Compared to those who lived twenty years ago, us Indians of today are a pampered lot. For instance, anyone who wants to buy a car is spoiled for choice today. During those non-liberalized days when I was growing up, you couldn’t buy a car even if you had the money for there were only the 2 and a half ancient models available in the market.Today, every car company in the world worth its salt are jostling for space in the Indian market with their wares of every hue and size, but mostly skewed towards the bare-bones hatchback type, unlike most other developed economies of the world. “Affordability” and some other economic conditions that make up our complex society might be the reason for this, and the desire to move up in life fuels this ambition. And contrary to popular belief, people still buy cars more as a “status symbol” and for convenience than they do for necessity.
For most people, buying a car is a step ahead in social emancipation, and quite an exciting prospect at that. In most cases, they would be the first ones in their bloodline to acquire such an object of intrinsic value, given the centuries of poverty and nothingness our ancestors have lived in. Well, not that most of us can trace our ancestors beyond 4 to 5 generations. In all the excitement, the way people approach or think of the entire situation is just as wrong as it is how they are going to drive the thing. It is easy to get misguided in matters of finance, especially since we have almost no knowledge of experience regarding all this. I have heard of many people talking about a “Car as an investment“, which is not just totally wrong financially and in most cases economically, but also in the way we think about it.
“Investment” has different meanings in economics and finance. As defined at investorwords.com
The purchase of a financial product or other item of value with an expectation of favorable future returns. In general terms, investment means the use money in the hope of making more money.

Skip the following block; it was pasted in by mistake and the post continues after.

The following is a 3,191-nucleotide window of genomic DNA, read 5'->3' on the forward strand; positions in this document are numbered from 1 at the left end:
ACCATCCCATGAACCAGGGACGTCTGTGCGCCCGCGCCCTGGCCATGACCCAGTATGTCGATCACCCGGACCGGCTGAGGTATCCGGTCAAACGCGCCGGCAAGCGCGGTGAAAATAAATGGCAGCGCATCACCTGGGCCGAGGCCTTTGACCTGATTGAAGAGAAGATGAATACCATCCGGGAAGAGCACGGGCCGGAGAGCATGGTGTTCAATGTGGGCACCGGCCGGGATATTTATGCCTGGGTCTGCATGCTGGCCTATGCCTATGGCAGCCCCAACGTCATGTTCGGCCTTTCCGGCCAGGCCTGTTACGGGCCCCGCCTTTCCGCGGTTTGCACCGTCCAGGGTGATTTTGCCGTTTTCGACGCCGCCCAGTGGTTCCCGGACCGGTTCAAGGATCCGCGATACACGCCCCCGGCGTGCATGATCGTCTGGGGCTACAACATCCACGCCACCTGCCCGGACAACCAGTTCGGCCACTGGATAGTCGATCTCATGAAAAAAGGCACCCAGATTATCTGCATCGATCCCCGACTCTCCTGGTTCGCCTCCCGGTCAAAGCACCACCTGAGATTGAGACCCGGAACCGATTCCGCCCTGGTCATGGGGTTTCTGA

This is the traditional sense of investment: Such as investing in property, shares, gold etc. A car does not make money, it loses money.
The purchase by a producer of a physical good, such as durable equipment or inventory, in the hope of improving future business.
Such as “investing” in raw material, intellectual property, machinery etc. In this case, if a car propagates your business to earn returns, such as in the case of a hotel or a transportation service, it is indeed an investment.
Why is a car not an investment?
Since we are not intending to buy a car for business needs but to get our behinds around, we will be talking in financial terms from now on. Investment means that you put your money somewhere where it grows in value over time and can be later disposed of for more money than it was worth in the beginning. This is why a car can never be considered an investment vehicle. Most people think buying a car is an “investment’ only because of the (usually) huge sums of money involved in procuring it, and just to reassure themselves about the mental uneasiness of letting go said huge amounts on money. The thought that it can be “sold off” earning back the money is misleading because your car makes you lose money all the time, which cannot be matched even if you sell it off.
Depreciation is the main cause for the car not becoming any pricier over time. Your car loses 10% of its value the moment the showroom puts its seal on the bill and it loses 30-40% of its value during the first year of ownership alone. That is right, it loses money even when it just sits around there doing nothing. Add to that all the incremental expenses such as fuel costs, insurance premiums, maintenance, spare parts, damage repair, road tax and so on. Even if you think you can recover the value of the car after 3-4 years of ownership, you will get only a part of it which will be equalized on all your spends on the car making you lose a hell lot of money. Take a look at what Forbes has to say about this.